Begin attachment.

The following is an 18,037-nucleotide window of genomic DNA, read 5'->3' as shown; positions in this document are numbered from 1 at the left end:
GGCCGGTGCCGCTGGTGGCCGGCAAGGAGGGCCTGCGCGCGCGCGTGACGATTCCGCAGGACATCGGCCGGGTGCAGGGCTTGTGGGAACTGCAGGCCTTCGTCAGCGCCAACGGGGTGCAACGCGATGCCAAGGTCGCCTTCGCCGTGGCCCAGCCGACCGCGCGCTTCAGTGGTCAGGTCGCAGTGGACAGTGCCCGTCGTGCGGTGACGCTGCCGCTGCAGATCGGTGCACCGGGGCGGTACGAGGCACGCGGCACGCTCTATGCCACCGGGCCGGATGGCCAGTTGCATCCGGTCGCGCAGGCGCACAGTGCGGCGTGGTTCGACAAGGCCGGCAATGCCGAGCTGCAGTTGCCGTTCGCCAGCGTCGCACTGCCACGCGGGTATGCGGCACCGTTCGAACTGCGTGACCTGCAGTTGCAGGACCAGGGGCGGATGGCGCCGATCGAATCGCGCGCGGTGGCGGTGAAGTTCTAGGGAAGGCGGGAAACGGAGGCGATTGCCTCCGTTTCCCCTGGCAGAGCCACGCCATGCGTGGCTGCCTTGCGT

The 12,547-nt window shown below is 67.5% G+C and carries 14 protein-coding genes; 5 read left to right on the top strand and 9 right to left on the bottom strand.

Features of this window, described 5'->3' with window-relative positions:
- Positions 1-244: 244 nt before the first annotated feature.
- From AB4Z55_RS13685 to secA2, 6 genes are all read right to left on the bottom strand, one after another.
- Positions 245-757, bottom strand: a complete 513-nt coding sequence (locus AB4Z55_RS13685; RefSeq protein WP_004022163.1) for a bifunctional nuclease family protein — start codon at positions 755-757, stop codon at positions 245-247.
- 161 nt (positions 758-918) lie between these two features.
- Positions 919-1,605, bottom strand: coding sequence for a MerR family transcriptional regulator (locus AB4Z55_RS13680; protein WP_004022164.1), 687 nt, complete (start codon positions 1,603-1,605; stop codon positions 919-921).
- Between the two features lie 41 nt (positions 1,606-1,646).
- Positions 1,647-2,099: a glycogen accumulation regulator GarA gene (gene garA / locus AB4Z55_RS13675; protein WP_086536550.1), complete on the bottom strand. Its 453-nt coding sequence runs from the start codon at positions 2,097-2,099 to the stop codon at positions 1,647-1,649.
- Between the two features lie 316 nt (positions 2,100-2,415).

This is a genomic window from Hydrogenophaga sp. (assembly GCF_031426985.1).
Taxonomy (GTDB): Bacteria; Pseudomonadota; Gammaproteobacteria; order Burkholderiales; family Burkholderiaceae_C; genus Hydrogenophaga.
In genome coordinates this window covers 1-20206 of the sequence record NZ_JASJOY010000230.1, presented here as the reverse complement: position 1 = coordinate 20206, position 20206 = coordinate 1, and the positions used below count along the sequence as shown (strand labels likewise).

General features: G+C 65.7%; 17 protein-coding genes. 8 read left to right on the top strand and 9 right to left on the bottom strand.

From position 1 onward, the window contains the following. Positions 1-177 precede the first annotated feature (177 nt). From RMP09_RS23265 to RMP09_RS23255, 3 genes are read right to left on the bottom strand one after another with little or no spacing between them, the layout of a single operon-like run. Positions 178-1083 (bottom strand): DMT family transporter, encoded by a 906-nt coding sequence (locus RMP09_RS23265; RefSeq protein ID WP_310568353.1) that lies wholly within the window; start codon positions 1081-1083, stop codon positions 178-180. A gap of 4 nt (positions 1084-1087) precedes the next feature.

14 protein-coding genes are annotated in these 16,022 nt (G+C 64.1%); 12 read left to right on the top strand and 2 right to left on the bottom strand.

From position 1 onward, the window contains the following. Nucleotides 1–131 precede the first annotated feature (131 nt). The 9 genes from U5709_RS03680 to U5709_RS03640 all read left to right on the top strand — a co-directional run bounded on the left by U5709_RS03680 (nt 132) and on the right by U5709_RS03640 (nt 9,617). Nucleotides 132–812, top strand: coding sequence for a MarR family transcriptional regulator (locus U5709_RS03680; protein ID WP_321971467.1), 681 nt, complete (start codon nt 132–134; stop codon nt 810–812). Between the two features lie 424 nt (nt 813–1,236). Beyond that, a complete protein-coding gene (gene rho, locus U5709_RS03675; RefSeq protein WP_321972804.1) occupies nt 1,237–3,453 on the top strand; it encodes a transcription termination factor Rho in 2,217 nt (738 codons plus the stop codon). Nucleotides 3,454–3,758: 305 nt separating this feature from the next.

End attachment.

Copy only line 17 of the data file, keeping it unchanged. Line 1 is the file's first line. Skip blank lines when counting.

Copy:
From position 1 onward, the window contains the following. Positions 1-177 precede the first annotated feature (177 nt). From RMP09_RS23265 to RMP09_RS23255, 3 genes are read right to left on the bottom strand one after another with little or no spacing between them, the layout of a single operon-like run. Positions 178-1083 (bottom strand): DMT family transporter, encoded by a 906-nt coding sequence (locus RMP09_RS23265; RefSeq protein ID WP_310568353.1) that lies wholly within the window; start codon positions 1081-1083, stop codon positions 178-180. A gap of 4 nt (positions 1084-1087) precedes the next feature.